Subject: Mobile | August 13, 2012 - 07:44 AM | Tim Verry
Tagged: tablet, price cuts, nook tablet, nook
The Nook Tablet is bookseller Barnes & Noble’s answer to the Amazon and Kindle Fire combination. Running a 1GHz TI OMAP 4 dual core processor and 1GB of system RAM, it doubled up on the hardware specifications of the Amazon Kindle Fire competition. The Nook tablet further sports a 1024x600 resolution IPS display. With that said, it is rather dated compared to the newly announced Nexus 7 tablet from Google (it has been around since November). The Nexus 7 is packing a NVIDIA Tegra 3 SoC, 1GB of RAM, and a 1280x800 IPS display.
As a result, the 7” tablet space is heating up, and with that come price cuts. According to Maximum PC, the entire family of Nook devices will be getting price cuts. The Nook Color–previously sold for $169–is now listed for $149. Also, the 8GB and 16GB versions of the Nook Tablet have reduced prices of 10% and 20% respectively. This results in an 8GB Nook Tablet for $179 and a 16GB Nook Tablet for $199. The 16GB Nook Tablet is now up against the 8GB Nexus 7, whereas it was previously priced against the 16GB Nexus 7 at $249. Essentially you get twice the flash storage at the same price (16GB Nook, 8GB Nexus 7), but getting that user storage will cost you time (as you need to repartition the internal storage on the Nook Tablet) and the internal hardware is not as fast.
Nook Family Price Cuts:
|Old Price||New Price|
|Nook Tablet 8GB||$199||$179|
|Nook Tablet 16GB||$249||$199|
Still, the price cuts are a positive thing, and if you just want an eReader for reading and organizing your digital B&N library, you can now get one for a bit less money. On the other hand, if you are not already heavily invested in the Barnes & Noble ecosystem, the competition in the 7” tablet space is really heating up. The Nexus 7 has received positive reviews from reviewers, and it brings decent hardware at an attractive price point. Further, with rumors of an updated Kindle tablet, Barnes & Noble has to do something to keep ahead of customers considering the competition before they are hooked on the B&N ecosystem (heh).
As a result, it seems the company has chosen to give its current Nook Tablet lineup some price cuts to try and stay relevant. This is mostly speculation of course, but it does seem to be a reasonable explanation for the price cuts.
What do you think of the Nook Tablet price cuts, is it enough to keep Barnes & Noble in the 7” tablet game?
Subject: General Tech | November 7, 2011 - 03:38 PM | Tim Verry
Tagged: tablet, nook, kindle fire, ereader, ebook, barnes & noble
Hot on the heels of the Kindle Fire announcement, Barnes & Noble is readying it’s own touchscreen tablet and ebook reader. Set to officially launch November 17th, the new Nook tablet is very similar to the Kindle Fire in physical dimensions; however, the hardware and software are a bit different. The new Nook Tablet measures 8.1” x 5” x .48” thick and will retail for $249 USD. It is currently available for pre-order now.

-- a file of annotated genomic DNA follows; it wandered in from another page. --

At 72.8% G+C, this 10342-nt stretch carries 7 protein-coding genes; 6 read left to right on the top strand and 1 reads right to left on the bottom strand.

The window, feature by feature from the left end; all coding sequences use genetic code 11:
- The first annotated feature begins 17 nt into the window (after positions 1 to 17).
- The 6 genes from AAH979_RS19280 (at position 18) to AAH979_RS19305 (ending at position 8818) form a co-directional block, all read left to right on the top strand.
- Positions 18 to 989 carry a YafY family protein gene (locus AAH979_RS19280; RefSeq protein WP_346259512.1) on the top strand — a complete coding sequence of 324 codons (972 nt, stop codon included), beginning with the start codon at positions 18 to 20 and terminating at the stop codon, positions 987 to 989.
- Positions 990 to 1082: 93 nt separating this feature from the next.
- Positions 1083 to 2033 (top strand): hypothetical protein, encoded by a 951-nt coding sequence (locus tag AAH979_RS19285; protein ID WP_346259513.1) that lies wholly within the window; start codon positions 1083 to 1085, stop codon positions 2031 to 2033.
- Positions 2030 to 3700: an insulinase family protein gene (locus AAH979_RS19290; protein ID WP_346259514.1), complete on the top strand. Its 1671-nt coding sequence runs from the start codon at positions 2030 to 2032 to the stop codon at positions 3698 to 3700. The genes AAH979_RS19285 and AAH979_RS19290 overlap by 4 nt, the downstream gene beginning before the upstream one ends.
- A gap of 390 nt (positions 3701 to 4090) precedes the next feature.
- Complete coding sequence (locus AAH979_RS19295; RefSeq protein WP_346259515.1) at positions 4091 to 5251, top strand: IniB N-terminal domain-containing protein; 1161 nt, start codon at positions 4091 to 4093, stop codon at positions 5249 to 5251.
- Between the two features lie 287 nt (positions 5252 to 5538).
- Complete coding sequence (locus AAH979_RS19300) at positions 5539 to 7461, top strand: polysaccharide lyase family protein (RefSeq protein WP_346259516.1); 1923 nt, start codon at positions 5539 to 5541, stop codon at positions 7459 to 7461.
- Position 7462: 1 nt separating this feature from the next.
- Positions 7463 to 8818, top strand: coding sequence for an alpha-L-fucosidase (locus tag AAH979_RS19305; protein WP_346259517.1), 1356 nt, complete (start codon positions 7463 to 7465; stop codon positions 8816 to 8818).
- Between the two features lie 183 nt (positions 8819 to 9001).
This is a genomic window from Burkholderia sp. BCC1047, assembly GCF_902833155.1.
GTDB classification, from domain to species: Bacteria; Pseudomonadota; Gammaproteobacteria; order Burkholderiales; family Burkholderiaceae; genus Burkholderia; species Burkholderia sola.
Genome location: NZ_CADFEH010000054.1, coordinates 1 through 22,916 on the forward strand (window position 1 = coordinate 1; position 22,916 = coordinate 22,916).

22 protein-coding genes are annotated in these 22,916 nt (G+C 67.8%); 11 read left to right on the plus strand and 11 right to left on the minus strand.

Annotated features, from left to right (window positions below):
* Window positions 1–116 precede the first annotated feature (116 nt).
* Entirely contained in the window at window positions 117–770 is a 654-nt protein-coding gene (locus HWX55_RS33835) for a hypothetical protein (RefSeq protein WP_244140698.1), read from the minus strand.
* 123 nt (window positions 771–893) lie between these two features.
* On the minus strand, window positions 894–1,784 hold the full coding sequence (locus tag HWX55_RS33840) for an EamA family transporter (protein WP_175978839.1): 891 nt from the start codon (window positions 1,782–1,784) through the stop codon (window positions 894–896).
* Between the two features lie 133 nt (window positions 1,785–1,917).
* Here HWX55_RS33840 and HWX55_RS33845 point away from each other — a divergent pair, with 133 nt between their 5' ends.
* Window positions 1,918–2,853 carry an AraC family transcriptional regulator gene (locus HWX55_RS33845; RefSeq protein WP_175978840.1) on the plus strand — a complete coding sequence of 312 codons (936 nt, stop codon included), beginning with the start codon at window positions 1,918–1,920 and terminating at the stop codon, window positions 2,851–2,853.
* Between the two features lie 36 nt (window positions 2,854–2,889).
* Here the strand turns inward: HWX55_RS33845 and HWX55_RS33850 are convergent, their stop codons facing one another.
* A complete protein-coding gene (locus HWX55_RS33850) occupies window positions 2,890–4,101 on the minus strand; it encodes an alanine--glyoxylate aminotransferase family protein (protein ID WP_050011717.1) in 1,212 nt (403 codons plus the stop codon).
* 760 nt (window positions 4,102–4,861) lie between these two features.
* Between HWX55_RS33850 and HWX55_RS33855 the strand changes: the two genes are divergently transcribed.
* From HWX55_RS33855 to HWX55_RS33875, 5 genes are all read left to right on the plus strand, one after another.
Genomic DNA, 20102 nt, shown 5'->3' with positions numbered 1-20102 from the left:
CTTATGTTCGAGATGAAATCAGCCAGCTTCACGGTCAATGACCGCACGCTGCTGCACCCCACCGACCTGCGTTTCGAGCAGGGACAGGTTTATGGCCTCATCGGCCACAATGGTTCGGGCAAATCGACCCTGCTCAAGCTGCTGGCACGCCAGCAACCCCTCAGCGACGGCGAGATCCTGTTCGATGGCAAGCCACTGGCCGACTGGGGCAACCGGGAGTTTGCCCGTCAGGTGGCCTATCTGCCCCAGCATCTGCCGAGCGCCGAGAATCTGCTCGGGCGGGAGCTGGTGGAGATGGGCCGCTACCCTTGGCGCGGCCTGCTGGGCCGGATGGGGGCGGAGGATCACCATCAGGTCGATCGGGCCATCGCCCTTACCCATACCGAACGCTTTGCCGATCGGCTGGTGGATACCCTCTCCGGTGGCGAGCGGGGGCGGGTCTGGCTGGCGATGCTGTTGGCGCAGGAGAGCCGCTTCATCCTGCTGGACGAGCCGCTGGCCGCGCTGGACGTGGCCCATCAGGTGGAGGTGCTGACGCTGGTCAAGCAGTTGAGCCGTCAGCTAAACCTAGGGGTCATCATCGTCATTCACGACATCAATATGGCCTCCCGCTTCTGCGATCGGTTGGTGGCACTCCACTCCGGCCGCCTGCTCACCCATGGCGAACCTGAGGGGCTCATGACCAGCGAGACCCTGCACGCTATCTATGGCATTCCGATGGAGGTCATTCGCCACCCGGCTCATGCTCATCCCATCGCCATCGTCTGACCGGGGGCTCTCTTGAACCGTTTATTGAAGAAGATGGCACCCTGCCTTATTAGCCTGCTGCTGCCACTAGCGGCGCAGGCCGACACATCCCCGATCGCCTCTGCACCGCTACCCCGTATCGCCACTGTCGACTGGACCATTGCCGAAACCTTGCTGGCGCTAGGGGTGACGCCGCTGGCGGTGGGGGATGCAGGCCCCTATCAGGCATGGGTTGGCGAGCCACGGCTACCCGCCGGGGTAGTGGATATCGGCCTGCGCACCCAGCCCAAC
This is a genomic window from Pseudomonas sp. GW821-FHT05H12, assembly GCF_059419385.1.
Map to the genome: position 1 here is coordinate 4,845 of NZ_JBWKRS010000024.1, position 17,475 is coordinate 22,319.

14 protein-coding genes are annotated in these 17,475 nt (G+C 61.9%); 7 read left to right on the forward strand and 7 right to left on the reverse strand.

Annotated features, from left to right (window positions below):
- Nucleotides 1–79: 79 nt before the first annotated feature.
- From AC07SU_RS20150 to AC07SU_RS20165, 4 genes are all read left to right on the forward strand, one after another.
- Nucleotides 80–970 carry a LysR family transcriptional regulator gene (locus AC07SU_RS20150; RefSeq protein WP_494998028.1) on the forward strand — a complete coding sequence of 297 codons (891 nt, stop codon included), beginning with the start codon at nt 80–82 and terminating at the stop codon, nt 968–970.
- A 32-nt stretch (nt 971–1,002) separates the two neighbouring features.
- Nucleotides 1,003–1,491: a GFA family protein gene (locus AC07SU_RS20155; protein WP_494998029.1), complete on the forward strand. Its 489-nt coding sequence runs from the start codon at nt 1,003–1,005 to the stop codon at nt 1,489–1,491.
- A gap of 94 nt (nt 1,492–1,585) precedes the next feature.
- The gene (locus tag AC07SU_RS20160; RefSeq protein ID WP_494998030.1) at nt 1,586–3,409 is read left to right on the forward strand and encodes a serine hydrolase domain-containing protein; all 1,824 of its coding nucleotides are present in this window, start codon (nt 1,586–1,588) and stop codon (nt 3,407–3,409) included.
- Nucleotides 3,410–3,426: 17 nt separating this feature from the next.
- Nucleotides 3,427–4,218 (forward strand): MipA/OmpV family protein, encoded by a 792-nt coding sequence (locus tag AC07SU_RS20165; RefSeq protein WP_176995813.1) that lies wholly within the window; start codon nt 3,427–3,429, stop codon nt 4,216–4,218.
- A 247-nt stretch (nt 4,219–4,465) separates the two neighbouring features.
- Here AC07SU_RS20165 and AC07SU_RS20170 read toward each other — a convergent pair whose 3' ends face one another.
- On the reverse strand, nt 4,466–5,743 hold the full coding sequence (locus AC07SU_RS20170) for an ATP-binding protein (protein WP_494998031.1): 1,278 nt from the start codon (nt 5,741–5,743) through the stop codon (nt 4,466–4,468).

Weighing in at 14.1 ounces, the new tablet runs a customized version of Google’s Android operating system using some decent hardware. On the outside the gray colored chassis sports a 7” VividView IPS touchscreen display with a resolution of 1024 x 600 pixels (169 PPI). A 3.5 mm headphone jack, mono speaker, charging port, and microSD card slot are located along the edges of the tablet along with a microphone.
Powering the Nook Tablet is a Texas Instruments OMAP4 dual core processor running at 1 GHz and 1 GB of system RAM. Along with 16 GB of built in memory (expandable with up to a 32 GB microSD card.), the new Nook is trying to double up on the specifications of the Kindle Fire which has a single core TI OMAP 4 and 512 MB system RAM. In fact, the marketing documentation that was leaked last week clearly shows the company heavily pushing the increased hardware. The Nook Tablet also features Wi-Fi (no 3G connection), and a claimed battery life of up to 4 hours playing video with the Wi-Fi on or 11.5 hours of reading with Wi-Fi off. A slew of applications are included on the device for email, web browsing, Hulu plus, Netflix, and several other content providers.
The tablet supports the following formats:
E-Books and Documents: EPUB, PDF, XLS, DOC, PPT, TXT, DOCM, XLSM, PPTM, PPSX, PPSM, DOCX, XLX, PPTX
Video: MP4, SWF, 3GP, 3G2, MKV, WEBM, H.264, MPEG-4, H.263, VP8
Photo: JPG< GIF, PNG, BMP
Audio: MP3, MP4, AAC, AMR, WAV, OGG
The marketing materials heavily pit the Nook Tablet against the Kindle Fire, even going so far as to dig at the Amazon Silk browser for privacy concerns that B&N’s tablet doesn’t have. What’s interesting is that the Nook isn’t being compared to other Android tablets. On the other hand, the Kindle Fire is the first Android tablet to be a successful launch even before the device has launched so it is only natural for Barnes & Noble to try to emulate that success and to heavily compare their product to the Kindle Fire. The customized nature of both the Kindle Fire and Nook Tablet really help to differentiate themselves from all the other vanilla Android tablets and are likely a cornerstone to the success.
On a personal level, my friends had never heard of the Transformer, Xoom, or Dell Streak but they knew just as much as I did about the Kindle Fire and jumped at the chance to pre-order it. Both the Nook Tablet and Kindle Fire are set to officially launch this month, so it will be interesting to see how it shakes out as far as market share and whether or not the extra $50 for better hardware of the Nook will outweigh the Amazon juggernaut’s ecosystem (the app store, marketplace, kindle library, etc).
What do you think is more important in this customized 7” tablet/ereader market?
UPDATE: Amazon is now stating that the Kindle Fire is running a dual core processor, not the single core I mentioned above.